And yep -- the Rockies are yet again one potential destination.
Despite Young's .280/.330/.444 mark with 21 homers, the lifelong Ranger (except for that whole coming up in the minors with the Blue Jays thing), could be on the move thanks to his contract, which has three years and $48 million remaining.
With the inking of Adrian Beltre, Young is expected to become the primary DH as well as play all over the infield. However, Young's bat doesn't quite translate to being a DH. Texas would likely prefer to shed its commitment to Young and bring Vladimir Guerrero back to DH.
Any deal of Young, though, would have to include Texas covering an ample amount of dollars. At this point, Young simply can't field (although he would be asked to do that in Colorado or likely any other place) and after five straight seasons of a batting average over .300, the 34-year-old has dropped below that mark in two of the last three years. Three years and $48 million is an awful lot to commit to someone who shows signs of declining and can't field.
But the Rockies have been linked to Young all offseason, and it's hard to fault them for that. For all of Young's deficiencies, he still remains an above-average contributor to a playoff club and the Rockies are one such team eager to play again in October. While Young could displace Ian Stewart at third, it is far more likely Young would take over the second base job, which is currently an open competition between Eric Young, Jr., Javier Herrera and Jose Lopez.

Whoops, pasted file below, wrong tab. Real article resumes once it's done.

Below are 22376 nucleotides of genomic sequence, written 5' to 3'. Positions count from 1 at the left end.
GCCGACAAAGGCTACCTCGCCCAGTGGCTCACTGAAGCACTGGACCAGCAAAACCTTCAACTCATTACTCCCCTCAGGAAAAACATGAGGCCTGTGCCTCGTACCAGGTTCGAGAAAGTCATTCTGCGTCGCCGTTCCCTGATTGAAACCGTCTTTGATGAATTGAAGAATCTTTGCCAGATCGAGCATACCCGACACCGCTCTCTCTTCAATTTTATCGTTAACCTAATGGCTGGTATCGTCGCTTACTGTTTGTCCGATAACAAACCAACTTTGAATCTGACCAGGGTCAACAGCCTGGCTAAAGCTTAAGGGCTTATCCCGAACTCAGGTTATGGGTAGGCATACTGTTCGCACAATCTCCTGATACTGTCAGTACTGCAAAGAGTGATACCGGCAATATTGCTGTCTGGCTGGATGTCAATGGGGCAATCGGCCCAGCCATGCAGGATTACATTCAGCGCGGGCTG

Colorado and Texas accomplished enough at the winter meetings in trade discussions that both sides have a good idea of what it would take to finish a deal -- but unless there are concessions made, there won't be any trades.
Other teams that might have interest could include the Toronto Blue Jays, who could slot Young in at third and keep Jose Bautista in right. How about the Angels, who still have money to burn and no one worthy of standing in Young's way at the hot corner?
Could Detroit jump into the fracas and make Young the starting second baseman to boost the offense? Florida would make a lot of sense here, but the Marlins seem committed to prospect Matt Dominguez and the money is prohibitive. The Cubs could also come to play and boot Blake DeWitt from second base back to the bench, or the Giants could import Young to battle with Pablo Sandoval at third and Freddy Sanchez at short. And you can't rule out the Dodgers replacing Casey Blake at third and making Blake a super-utility player which is a position he is best for at this point anyways.
Lots of options. But in the end, it all depends how much money each respective team can afford to take on.
-- Evan Brunell